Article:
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The ANFA debate: No evidence of monetary financing

Press Release of March 29, 2016

Greater transparency of the national banks of the euro area would strengthen Eurosystem credibility.
The allegation that the European Central Bank (ECB) is engaging in illegal monetary financing under the guise of ANFA (Agreement on Net Financial Assets) seems to be unfounded—there is simply no evidence for it, claims the German Institute for Economic Research (DIW Berlin) based on their analysis of the national central banks’ balance sheets. But because the data do not clearly refute this accusation either, DIW economists Kerstin Bernoth and Philipp König are advocating for greater transparency: “The fact that the general public has become suspicious of the motives behind the national central banks’ actions carries the risk that monetary policy in the euro area may lose its most important asset: its credibility.”

ANFA prevents conflicts with the single monetary policy

The national central banks are responsible for monetary policy operations in the euro area, as well as a number of domestic tasks, including the management of their portfolios. To ensure that this does not conflict with the single monetary policy, the ANFA stipulates a ceiling for the net financial assets in the national central banks’ balance sheets—that is, the net total of assets unrelated to monetary policy or unaffected by payment transactions or reserve requirements.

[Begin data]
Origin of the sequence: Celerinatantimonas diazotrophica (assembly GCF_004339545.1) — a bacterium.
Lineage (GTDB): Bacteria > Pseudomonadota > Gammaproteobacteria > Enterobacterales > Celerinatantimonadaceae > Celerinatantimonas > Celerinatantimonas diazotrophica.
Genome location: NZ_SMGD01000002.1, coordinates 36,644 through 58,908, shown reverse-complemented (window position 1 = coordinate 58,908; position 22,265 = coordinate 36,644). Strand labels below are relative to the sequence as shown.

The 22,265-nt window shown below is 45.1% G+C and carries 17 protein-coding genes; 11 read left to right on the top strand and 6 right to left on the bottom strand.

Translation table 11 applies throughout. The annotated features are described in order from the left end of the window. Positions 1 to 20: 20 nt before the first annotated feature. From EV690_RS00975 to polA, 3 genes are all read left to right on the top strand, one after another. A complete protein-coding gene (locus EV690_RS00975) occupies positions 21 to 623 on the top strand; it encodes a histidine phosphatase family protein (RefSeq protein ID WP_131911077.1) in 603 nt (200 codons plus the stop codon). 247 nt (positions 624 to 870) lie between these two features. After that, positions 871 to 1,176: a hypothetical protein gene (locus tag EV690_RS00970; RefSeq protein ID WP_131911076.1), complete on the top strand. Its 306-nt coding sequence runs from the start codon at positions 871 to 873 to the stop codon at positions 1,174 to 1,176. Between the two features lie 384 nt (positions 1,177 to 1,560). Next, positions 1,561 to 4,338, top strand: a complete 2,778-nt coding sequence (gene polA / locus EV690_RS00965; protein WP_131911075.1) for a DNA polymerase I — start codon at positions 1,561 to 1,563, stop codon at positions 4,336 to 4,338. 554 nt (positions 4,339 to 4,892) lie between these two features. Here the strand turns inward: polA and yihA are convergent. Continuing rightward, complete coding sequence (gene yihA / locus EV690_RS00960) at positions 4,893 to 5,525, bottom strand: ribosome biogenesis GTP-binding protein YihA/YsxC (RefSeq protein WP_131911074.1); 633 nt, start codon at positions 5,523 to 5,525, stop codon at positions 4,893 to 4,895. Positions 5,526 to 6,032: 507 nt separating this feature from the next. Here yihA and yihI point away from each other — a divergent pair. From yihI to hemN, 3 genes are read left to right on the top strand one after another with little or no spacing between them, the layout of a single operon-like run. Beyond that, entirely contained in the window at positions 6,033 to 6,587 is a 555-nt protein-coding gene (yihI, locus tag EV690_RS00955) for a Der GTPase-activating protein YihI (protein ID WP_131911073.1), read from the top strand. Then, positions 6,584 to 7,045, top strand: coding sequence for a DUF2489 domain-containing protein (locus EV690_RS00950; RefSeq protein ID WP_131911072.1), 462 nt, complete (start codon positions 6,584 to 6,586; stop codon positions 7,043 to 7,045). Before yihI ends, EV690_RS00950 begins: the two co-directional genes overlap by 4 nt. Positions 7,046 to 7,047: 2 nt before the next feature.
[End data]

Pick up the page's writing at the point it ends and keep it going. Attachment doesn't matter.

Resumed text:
Earlier this year, the ECB disclosed the previously confidential agreement following a public debate and accusations that illegal monetary financing of fiscal deficits may have taken place through ANFA purchases. Monetary financing occurs when a euro-area central bank makes credit directly available to a member state or when it acquires a member state’s bonds directly on the primary market. However, purchases of government bonds on secondary markets or their acceptance as collateral to secure refinancing credit do not fall under the prohibition.

Strong expansion of government bond holdings

Since 2003, national central banks in the European System of Central Banks have expanded their government bond holdings. A substantial part of this change over the past six years is likely due to the large-scale asset purchases under the umbrella of unconventional monetary policy measures. And even though the items on national central banks’ balance sheets where government bond purchases under the ANFA are usually recorded have also increased in recent years, this is not enough to confirm the existence of covert state financing. For one, central banks also hold sovereign debt for balance sheet and portfolio management; furthermore, it is not apparent from the published balance sheet figures which central bank holds government securities from which countries. Currently, the only institution that has detailed insight into the national central banks’ individual transactions involving net financial assets is the ECB, which monitors the government financing prohibition. The ECB has only reported one recent case where there were signs of illegal securities purchases (in Ireland).
According to Bernoth and König, “From the outside, it is difficult to understand the central banks’ motives and strategies with regard to their bond purchases. Here, a greater transparency on the part of the national central banks when it comes to the composition of their investments would certainly be appropriate.”